A Sacred Story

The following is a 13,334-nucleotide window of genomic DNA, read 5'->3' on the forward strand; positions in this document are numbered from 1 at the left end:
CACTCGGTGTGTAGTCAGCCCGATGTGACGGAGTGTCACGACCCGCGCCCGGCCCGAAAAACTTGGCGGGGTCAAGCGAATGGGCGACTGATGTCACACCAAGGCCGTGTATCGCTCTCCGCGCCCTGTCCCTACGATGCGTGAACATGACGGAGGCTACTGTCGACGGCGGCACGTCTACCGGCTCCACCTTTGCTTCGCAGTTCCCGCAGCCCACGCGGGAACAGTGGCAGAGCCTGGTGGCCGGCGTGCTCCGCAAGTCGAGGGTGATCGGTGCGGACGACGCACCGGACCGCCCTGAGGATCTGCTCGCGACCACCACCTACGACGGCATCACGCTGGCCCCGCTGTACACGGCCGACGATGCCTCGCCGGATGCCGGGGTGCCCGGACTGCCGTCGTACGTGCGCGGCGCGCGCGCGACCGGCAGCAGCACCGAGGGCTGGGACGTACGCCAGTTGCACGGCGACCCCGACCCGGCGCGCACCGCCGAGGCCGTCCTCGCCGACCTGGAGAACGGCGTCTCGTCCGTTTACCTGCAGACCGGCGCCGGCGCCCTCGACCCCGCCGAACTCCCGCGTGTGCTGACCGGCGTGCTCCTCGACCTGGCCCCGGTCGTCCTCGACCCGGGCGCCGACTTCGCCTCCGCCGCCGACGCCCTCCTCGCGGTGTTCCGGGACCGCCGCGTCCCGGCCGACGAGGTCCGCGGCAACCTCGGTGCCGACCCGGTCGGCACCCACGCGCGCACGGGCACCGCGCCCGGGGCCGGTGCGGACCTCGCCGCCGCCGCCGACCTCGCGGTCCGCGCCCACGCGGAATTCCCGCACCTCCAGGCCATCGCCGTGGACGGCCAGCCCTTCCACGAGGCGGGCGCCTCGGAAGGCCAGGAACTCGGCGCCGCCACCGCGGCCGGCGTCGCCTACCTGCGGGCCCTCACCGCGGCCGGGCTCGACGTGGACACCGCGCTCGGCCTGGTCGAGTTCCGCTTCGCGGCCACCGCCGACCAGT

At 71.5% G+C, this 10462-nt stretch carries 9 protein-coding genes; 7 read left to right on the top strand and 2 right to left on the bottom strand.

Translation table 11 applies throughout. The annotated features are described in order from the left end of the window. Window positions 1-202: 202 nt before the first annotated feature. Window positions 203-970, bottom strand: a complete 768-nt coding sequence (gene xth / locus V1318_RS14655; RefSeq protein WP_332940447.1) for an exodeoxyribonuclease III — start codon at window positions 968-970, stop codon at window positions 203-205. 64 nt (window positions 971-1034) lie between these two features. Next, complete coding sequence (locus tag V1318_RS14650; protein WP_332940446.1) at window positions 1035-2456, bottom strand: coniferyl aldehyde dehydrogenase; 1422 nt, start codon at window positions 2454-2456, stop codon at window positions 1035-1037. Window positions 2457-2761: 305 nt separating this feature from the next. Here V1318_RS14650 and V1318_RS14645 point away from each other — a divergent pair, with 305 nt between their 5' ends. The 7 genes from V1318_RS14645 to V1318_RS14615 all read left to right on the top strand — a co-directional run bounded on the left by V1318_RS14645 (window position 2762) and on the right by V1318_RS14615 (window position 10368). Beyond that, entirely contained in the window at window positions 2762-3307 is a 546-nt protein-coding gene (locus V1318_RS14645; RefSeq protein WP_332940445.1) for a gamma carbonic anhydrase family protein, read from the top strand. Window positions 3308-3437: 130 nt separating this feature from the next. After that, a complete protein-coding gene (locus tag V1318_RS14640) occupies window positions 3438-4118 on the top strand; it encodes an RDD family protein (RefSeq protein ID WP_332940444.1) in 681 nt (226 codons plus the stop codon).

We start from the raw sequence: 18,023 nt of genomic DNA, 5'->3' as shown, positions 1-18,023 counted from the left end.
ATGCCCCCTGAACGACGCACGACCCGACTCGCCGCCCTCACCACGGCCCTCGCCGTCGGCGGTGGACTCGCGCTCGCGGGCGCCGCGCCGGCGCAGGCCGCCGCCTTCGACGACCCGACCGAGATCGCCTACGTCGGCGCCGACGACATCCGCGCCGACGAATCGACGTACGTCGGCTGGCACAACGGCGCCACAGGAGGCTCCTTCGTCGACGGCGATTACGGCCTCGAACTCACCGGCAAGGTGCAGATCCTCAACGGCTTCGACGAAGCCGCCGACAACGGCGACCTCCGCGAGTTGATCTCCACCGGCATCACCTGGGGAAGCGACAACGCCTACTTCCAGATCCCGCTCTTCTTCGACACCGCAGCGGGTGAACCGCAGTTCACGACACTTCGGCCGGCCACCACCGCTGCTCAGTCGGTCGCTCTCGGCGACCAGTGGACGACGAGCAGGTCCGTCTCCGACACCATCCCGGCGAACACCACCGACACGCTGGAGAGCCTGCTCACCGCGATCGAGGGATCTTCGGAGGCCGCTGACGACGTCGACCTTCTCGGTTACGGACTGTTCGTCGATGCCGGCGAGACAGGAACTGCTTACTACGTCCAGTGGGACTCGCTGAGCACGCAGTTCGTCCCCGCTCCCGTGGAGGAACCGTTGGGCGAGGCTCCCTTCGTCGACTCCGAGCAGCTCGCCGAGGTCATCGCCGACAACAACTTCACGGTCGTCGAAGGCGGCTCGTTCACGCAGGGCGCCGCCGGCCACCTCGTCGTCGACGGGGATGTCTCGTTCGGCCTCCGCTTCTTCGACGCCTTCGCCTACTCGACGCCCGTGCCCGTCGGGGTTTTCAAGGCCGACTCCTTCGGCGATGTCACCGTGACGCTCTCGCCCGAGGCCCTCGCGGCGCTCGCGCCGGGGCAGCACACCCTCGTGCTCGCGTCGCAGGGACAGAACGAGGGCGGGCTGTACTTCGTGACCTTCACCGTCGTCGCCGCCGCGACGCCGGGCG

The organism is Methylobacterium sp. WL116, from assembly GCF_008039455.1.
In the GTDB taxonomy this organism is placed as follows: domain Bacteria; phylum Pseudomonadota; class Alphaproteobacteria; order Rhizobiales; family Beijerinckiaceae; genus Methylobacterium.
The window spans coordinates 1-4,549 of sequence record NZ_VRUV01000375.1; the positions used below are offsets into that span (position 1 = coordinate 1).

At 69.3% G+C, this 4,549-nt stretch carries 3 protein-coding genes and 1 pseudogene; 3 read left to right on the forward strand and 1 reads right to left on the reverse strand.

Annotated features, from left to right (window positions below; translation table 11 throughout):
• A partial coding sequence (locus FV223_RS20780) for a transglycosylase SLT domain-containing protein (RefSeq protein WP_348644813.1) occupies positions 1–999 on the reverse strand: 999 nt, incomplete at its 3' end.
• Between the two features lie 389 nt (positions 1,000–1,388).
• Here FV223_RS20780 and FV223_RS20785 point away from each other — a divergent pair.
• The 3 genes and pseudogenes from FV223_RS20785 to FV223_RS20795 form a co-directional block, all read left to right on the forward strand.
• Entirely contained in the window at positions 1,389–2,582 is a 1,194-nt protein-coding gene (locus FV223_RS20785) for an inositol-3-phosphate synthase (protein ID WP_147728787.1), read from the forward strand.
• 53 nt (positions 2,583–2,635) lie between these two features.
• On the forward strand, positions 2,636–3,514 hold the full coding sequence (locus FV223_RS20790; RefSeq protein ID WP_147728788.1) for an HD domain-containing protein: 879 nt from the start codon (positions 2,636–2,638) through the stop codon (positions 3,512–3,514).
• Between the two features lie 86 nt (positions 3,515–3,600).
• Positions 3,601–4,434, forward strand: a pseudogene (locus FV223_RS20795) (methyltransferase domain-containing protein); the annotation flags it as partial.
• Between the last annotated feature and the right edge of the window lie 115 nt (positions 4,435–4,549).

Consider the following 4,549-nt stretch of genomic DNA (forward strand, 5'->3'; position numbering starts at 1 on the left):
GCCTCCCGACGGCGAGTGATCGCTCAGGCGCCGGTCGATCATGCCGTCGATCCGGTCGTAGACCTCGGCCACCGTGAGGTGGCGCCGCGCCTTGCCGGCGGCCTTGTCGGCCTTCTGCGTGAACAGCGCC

“Crow Dog,” written by Leonard Crow Dog and Richard Erdoes, recalls the history of the Crow Dog family and the events in which the Crow Dogs participated. The book is mainly based on Leonard, the author’s, life. Leonard became a medicine man for the Lakota tribe with his first vision at thirteen. Even though he was young for a medicine man, his parents and his sister, Christine, could always tell that he was beyond his years and would be great. He grew up as a selfless, Native American activist and spiritual leader who used peyote and became disgusted by the white man. Because he was the only son to live out of seven, he wanted to make a name for his family. This is exactly what he did through his actions at Wounded Knee, his involvement with the American Indian Movement (AIM), and his treatment of other people. Leonard Crow Dog seemed to be a friendly, calm, down-to-earth man, but he clearly dislikes the white man. He says the white man’s family includes a “papa, mama, two kids, and a poodle—in an apartment inside a high-rise” (9). I wish I could say his accusations were false and that he doesn’t understand the white man’s lifestyle just like the white man doesn’t understand the Native American lifestyle. But, in all reality he is right. I cannot think of a more perfect situation for my future family than to be a married couple and produce a small number of children and live in an upscale house with a furry friend for a pet. He goes on to say, “ he’s [the white man] thinking about whether he can afford a new car” (9-10). I always am wishing for the next best thing; hoping that someday I will be able to better myself through the objects that I own. Furthermore, he writes, “in the white man’s view you are civilized when you have a flush toilet and a microwave” (12). I have both of those things, and I generally don’t care about them until I need them. I take them for granted as a civilized human. In addition, I still have my language,...
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